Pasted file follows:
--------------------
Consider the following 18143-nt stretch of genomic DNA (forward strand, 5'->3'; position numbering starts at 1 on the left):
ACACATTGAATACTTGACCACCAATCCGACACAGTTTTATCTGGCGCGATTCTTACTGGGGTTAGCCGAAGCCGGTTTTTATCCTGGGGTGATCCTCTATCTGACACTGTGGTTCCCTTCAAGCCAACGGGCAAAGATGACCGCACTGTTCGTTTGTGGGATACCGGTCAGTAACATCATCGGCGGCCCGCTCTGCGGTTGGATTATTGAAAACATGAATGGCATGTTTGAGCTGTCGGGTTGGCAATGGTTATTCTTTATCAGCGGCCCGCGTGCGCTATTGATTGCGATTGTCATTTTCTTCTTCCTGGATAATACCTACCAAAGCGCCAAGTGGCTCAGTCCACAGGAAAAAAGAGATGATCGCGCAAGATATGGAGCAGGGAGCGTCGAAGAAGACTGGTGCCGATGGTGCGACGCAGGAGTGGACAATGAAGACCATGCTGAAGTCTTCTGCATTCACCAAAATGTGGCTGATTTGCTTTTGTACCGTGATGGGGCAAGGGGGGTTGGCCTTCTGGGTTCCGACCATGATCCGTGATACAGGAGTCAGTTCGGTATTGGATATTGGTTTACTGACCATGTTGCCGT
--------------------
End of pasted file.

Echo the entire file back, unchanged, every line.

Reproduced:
Consider the following 18143-nt stretch of genomic DNA (forward strand, 5'->3'; position numbering starts at 1 on the left):
ACACATTGAATACTTGACCACCAATCCGACACAGTTTTATCTGGCGCGATTCTTACTGGGGTTAGCCGAAGCCGGTTTTTATCCTGGGGTGATCCTCTATCTGACACTGTGGTTCCCTTCAAGCCAACGGGCAAAGATGACCGCACTGTTCGTTTGTGGGATACCGGTCAGTAACATCATCGGCGGCCCGCTCTGCGGTTGGATTATTGAAAACATGAATGGCATGTTTGAGCTGTCGGGTTGGCAATGGTTATTCTTTATCAGCGGCCCGCGTGCGCTATTGATTGCGATTGTCATTTTCTTCTTCCTGGATAATACCTACCAAAGCGCCAAGTGGCTCAGTCCACAGGAAAAAAGAGATGATCGCGCAAGATATGGAGCAGGGAGCGTCGAAGAAGACTGGTGCCGATGGTGCGACGCAGGAGTGGACAATGAAGACCATGCTGAAGTCTTCTGCATTCACCAAAATGTGGCTGATTTGCTTTTGTACCGTGATGGGGCAAGGGGGGTTGGCCTTCTGGGTTCCGACCATGATCCGTGATACAGGAGTCAGTTCGGTATTGGATATTGGTTTACTGACCATGTTGCCGT